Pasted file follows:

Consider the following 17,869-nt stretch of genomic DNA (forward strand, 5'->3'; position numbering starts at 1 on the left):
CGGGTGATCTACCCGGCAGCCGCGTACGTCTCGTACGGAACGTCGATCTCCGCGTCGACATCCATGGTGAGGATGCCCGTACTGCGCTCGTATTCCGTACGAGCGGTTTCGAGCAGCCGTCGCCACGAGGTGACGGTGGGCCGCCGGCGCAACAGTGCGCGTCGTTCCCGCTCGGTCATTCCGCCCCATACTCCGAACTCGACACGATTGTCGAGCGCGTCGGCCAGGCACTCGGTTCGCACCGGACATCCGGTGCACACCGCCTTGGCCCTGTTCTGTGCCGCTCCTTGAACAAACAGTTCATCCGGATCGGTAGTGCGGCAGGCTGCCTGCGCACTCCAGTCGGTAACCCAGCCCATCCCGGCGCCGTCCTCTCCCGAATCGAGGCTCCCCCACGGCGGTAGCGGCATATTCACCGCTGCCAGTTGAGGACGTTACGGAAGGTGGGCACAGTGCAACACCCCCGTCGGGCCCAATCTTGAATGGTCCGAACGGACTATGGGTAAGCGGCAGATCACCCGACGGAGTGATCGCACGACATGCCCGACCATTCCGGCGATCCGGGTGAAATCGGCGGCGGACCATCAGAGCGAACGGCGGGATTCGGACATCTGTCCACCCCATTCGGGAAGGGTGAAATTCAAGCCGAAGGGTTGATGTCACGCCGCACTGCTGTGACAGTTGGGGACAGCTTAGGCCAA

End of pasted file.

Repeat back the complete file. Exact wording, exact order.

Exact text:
Consider the following 17,869-nt stretch of genomic DNA (forward strand, 5'->3'; position numbering starts at 1 on the left):
CGGGTGATCTACCCGGCAGCCGCGTACGTCTCGTACGGAACGTCGATCTCCGCGTCGACATCCATGGTGAGGATGCCCGTACTGCGCTCGTATTCCGTACGAGCGGTTTCGAGCAGCCGTCGCCACGAGGTGACGGTGGGCCGCCGGCGCAACAGTGCGCGTCGTTCCCGCTCGGTCATTCCGCCCCATACTCCGAACTCGACACGATTGTCGAGCGCGTCGGCCAGGCACTCGGTTCGCACCGGACATCCGGTGCACACCGCCTTGGCCCTGTTCTGTGCCGCTCCTTGAACAAACAGTTCATCCGGATCGGTAGTGCGGCAGGCTGCCTGCGCACTCCAGTCGGTAACCCAGCCCATCCCGGCGCCGTCCTCTCCCGAATCGAGGCTCCCCCACGGCGGTAGCGGCATATTCACCGCTGCCAGTTGAGGACGTTACGGAAGGTGGGCACAGTGCAACACCCCCGTCGGGCCCAATCTTGAATGGTCCGAACGGACTATGGGTAAGCGGCAGATCACCCGACGGAGTGATCGCACGACATGCCCGACCATTCCGGCGATCCGGGTGAAATCGGCGGCGGACCATCAGAGCGAACGGCGGGATTCGGACATCTGTCCACCCCATTCGGGAAGGGTGAAATTCAAGCCGAAGGGTTGATGTCACGCCGCACTGCTGTGACAGTTGGGGACAGCTTAGGCCAA